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Passive resistance

Standard Life Investments head of UK wholesale Jacquie Kerr discusses why a passive approach to investment can be less likely to meet an investor’s goals

ETF and tracker funds may often seem like the easy option but we do not believe that all the risks attached to investing in trackers and ETFs are fully understood. A number of myths need to be dispelled and someone needs to say that the emperor has no clothes.

ETFs are not always cheap, they don’t always do what they say on the tin and they need to be analysed closely in order to fully understand all the tax implications and risks attached.

We believe the best way to meet the return objectives and risk attitude of investors is through an active investment approach. We believe the shortcomings of the efficient market hypothesis mean there are nearly always mispricing opportunities in markets.

By implementing a robust and repeatable investment process, we believe it is possible to exploit these irregularities and deliver strong and sustained abovemarket returns.

This is not to say that passive funds do not have a role to play in tailoring a portfolio to meet investor needs. However, there is a misconception from some investors that passive funds deliver market-like returns while neutralising market risk.

It is important to remember that although indices are sometimes used as proxies for passive fund performance, these indicators have no expenses and cannot be owned.

Crucially, the credit rating agencies’ focus is different to the concerns of investors. While agencies are assessing the likelihood that a company will default on its debt, investors are concerned with a fall in value of their investment

Passive funds, on the other hand, are much more complicated investment vehicles, with their own risk considerations. In certain asset classes, the case for good active management is even more compelling. Take corporate bonds for example. In addition to the standard arguments against passive management, there are further factors which make the approach less appropriate in corporate bond markets.

In debt markets, an issuer’s “weight” is not determined by how successful the underlying company is but by how much outstanding debt they have. As such, passive bond funds effectively oblige investors to own the most indebted issuers.

This feels wrong intuitively. In addition, in equity markets, as a company grows, it gains more weight in the market. Such positive momentum does not exist in corp-orate bond markets.

Passive funds cannot avoid defaults. In 2008, 104 corporate issuers defaulted on over $240bn of debt. Lehman Brothers was among the most high profile of these, defaulting on $120bn of their debt. As active managers, we were not exposed, however, Lehman Bros bonds appeared in several high-profile corporate bond indices, including the Merrill Lynch Euro corporate index, where Lehman bonds comprised around 0.55 per cent.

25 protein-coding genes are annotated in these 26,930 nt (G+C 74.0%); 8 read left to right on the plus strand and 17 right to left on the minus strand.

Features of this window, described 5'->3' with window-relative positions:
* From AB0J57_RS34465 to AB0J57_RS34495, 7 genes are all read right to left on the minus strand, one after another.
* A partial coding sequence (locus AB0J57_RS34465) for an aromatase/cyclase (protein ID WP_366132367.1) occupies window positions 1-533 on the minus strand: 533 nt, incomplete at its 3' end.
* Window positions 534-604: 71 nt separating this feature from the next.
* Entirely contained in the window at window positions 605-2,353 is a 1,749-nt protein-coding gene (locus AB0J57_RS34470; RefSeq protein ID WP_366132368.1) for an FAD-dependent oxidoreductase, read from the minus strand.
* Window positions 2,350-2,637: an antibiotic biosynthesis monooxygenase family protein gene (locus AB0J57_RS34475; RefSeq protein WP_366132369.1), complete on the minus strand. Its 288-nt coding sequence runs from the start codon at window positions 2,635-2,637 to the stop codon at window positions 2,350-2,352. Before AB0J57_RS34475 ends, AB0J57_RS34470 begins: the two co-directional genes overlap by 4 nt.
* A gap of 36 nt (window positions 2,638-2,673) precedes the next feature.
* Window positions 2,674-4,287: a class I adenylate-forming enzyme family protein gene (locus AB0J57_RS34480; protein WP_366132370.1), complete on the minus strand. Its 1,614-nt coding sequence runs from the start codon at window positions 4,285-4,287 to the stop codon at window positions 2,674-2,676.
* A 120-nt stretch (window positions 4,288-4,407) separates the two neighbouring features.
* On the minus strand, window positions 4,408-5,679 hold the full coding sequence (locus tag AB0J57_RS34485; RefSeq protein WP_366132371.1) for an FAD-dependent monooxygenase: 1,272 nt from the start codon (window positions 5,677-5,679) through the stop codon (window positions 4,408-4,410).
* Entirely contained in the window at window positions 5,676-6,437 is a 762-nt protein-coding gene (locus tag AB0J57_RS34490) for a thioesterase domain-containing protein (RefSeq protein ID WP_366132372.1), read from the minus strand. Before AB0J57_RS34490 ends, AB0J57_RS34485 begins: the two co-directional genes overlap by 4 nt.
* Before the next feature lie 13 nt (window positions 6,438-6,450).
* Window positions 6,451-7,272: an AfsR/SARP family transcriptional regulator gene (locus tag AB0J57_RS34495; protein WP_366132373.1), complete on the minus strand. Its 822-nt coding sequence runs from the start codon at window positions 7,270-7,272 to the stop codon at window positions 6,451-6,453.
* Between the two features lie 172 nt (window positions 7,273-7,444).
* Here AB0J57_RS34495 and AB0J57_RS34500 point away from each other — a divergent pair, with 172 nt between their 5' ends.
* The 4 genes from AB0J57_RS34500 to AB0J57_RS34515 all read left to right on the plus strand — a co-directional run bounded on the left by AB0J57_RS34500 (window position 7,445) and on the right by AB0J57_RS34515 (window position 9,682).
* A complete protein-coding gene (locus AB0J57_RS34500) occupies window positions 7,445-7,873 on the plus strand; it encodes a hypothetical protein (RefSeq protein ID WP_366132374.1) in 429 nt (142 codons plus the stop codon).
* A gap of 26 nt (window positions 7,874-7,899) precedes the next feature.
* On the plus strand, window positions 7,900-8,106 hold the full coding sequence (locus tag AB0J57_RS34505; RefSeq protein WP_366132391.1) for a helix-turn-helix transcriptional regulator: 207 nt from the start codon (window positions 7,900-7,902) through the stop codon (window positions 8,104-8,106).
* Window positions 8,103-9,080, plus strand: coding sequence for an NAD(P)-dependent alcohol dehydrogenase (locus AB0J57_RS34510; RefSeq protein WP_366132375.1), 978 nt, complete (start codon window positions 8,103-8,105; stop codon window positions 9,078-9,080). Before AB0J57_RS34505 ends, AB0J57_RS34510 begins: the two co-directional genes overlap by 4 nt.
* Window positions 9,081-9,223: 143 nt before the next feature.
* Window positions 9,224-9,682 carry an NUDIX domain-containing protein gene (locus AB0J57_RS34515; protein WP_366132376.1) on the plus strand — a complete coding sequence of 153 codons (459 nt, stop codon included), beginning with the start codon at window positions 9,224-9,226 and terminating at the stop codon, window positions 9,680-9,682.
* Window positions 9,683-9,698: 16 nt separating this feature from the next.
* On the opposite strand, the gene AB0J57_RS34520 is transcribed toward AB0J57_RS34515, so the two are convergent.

The composition of corporate bond market indices is often a function of the credit ratings of the underlying securities. For example, high-level corporate bond indices will comprise investment-grade or high-yield bonds as well as there being indices which are specific to bonds of a particular rating.

Crucially, the credit rating agencies’ focus is different to the concerns of investors. While agencies are assessing the likelihood that a company will default on its debt, investors are concerned with a fall in value of their investment.

Changes to credit ratings may lead to bonds moving in and out of particular indices. This will require “forced” buying or selling by passive corporate bond funds. In distressed market conditions, this could be particularly painful or, during periods of no liquidity, virtually impossible.

An additional concern for an active corporate bond manager is duration – the sensitivity of a bond, or a portfolio of bonds, to changes in interest rates. When interest rates are absolutely high, bonds will be issued with higher coupons (that is, shorter duration). This means that passive investors, following the market, will effectively shorten duration at a time when an active manager may well be looking to lengthen his in anticipation of interest rates moving lower.

Bonds are usually issued with a fixed maturity date and a fixed coupon. Companies will issue different tranches of bonds with different characteristics to meet their own liquidity requirements and/or to attract buyers. This means there is a high degree of turnover in corporate bond markets as bonds mature and new issues enter the market which translates to regular changes to market index compositions. This, in turn, will require increased rebalancing activity by a passively managed corporate bond fund which translates to higher transactional costs which can dilute the overall performance of the fund.

With individual companies often having several bonds in issue at any one time, corporate bond market indices can comprise a big number of securities.

In addition, some bonds are issued in relatively small lot sizes making for lower liquidity/thin trading conditions. Such factors will make full replication particularly challenging.

As an active fund manager, we obviously stand on the side of active management in the great active versus passive debate. However, as demonstrated above, there are factors which make a passive approach to investment particularly inappropriate and less likely to achieve the individual requirements of investors.

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